RICHMOND, Va. (WRIC) — This Saturday, turn your gaze skyward for a special sight — the Hunter’s Moon, one of the brightest full moons of the year.

“The Hunter’s Moon” is a special name for the full moon that comes directly after the “Harvest Moon,” the full moon that rises closest to the autumn equinox. After this equinox, not only do the days get shorter, but the path of the moon shifts, too, changing how it looks to us.

The Hunter’s Moon and the Harvest Moon are often noted for being bigger and appearing more yellow, or even orange, than other moon cycles. But this is a trick of the eye — and some cool science.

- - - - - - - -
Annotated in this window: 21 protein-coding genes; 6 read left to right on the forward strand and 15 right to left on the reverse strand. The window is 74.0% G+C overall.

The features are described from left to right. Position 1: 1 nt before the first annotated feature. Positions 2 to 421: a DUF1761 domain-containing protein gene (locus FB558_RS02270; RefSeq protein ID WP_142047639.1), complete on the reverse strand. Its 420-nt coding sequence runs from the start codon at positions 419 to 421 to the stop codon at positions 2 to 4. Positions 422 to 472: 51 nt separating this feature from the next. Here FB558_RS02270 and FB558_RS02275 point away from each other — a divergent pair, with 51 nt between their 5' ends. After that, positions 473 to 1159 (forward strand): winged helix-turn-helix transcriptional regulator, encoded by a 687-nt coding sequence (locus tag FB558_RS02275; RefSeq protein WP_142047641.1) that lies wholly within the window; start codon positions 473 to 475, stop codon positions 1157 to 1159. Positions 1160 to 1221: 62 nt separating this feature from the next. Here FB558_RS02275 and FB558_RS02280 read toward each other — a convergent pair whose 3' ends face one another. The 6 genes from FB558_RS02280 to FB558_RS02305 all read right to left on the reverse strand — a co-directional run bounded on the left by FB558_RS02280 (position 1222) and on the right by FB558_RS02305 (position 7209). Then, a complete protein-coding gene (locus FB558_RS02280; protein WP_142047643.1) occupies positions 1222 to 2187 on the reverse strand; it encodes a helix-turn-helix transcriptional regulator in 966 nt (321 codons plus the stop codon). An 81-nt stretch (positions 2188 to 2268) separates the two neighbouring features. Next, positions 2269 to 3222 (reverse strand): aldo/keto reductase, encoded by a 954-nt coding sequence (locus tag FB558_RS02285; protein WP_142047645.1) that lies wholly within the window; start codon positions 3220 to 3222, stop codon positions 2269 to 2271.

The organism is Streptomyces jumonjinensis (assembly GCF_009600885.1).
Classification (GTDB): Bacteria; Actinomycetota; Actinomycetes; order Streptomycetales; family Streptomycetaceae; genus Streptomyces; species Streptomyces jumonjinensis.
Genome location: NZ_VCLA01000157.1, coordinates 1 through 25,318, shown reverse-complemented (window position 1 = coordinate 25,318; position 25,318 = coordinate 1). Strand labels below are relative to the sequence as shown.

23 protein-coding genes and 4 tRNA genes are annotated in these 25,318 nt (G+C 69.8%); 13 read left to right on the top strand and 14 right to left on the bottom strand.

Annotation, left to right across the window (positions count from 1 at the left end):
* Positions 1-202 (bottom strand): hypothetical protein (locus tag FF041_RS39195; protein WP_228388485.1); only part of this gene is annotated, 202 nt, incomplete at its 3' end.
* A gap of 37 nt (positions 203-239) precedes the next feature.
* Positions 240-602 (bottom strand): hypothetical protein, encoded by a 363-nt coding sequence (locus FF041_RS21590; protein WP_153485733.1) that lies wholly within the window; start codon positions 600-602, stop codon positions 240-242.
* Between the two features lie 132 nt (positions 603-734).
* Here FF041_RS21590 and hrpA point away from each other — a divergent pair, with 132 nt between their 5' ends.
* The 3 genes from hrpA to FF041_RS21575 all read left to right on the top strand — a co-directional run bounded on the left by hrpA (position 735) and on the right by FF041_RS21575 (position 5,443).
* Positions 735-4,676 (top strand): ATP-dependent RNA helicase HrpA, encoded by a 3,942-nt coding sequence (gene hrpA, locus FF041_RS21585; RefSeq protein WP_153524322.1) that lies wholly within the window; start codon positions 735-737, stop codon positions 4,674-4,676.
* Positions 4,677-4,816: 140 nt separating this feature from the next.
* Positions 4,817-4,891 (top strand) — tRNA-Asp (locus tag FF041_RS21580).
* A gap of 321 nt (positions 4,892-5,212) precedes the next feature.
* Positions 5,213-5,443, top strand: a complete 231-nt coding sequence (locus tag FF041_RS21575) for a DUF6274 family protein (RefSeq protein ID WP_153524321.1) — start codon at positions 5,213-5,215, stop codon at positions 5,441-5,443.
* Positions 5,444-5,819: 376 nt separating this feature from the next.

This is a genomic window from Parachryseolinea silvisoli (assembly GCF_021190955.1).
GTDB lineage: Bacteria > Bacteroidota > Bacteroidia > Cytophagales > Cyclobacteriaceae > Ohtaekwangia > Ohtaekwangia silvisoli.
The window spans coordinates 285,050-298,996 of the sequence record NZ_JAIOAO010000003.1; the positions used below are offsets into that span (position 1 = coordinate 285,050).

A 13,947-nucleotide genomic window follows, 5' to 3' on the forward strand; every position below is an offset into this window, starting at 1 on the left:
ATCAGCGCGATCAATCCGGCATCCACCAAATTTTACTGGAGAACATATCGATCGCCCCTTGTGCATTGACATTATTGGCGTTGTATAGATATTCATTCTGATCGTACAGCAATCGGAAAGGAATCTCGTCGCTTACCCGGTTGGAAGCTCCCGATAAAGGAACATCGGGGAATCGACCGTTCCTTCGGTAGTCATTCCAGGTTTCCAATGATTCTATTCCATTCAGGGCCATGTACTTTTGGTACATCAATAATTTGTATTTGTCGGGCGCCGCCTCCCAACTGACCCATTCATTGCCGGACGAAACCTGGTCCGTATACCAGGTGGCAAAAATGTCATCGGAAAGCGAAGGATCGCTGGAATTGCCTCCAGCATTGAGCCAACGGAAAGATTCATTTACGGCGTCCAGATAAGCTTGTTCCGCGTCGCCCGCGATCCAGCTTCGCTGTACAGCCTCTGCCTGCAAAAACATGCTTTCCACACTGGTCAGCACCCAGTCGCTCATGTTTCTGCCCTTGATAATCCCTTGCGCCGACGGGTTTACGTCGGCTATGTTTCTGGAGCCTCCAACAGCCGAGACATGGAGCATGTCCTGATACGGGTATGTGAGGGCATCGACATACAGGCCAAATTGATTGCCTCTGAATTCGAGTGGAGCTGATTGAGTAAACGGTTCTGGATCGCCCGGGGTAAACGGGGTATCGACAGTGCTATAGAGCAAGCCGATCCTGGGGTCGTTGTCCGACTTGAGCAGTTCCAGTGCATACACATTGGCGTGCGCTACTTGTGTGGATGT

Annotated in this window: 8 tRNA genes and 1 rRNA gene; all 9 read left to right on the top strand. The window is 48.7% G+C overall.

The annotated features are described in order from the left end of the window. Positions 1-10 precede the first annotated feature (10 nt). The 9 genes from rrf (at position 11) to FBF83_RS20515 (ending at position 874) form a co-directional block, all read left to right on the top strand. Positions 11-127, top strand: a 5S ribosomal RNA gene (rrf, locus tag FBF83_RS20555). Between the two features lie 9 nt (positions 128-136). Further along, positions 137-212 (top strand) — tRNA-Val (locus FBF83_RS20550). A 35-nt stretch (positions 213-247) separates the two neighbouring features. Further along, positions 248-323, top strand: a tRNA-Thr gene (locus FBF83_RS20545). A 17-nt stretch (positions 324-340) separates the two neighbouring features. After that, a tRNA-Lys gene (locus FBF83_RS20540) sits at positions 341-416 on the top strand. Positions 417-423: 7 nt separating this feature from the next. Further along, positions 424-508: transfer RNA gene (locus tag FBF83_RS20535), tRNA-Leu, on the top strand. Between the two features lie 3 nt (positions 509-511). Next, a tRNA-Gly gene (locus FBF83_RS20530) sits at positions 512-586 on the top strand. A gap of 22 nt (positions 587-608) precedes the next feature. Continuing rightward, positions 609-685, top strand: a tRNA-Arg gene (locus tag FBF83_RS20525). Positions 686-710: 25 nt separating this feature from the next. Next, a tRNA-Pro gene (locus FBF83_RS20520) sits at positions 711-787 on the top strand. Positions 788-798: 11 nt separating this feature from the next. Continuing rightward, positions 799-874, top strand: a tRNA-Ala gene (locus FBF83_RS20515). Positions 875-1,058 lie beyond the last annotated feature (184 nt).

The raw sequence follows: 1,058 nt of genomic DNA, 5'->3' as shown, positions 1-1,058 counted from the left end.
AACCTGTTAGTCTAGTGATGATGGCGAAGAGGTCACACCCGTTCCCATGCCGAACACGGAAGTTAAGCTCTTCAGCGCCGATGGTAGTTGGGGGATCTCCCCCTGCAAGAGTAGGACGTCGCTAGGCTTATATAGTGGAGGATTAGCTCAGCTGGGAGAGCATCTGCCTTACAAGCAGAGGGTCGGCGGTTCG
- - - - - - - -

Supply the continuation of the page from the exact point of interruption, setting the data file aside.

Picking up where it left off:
Like any other full moon, the Hunter’s Moon rises around sunset, according to EarthSky.org. Following the autumn equinox, the moon follows the Northern Hemisphere at a narrow angle that causes it to become bright and visible shortly after sunset each night.

According to EarthSky, because of its placement in the sky, the Hunter’s Moon is close to the horizon, making it appear yellow, orange or even red as it rises over the sunset. Similarly, the Hunter’s Moon may look bigger than other full moons due to something called the “Moon Illusion,” which can cause the moon to appear larger when it is closer to the horizon, according to NASA.

The best time to see the Hunter’s Moon first rising is around 6:40 p.m. on Saturday, Oct. 8, when there is still enough daylight. But if you miss it on Saturday, don’t worry — EarthSky predicts that the Hunter’s Moon will shine bright until about Oct. 11 in the Northern Hemisphere.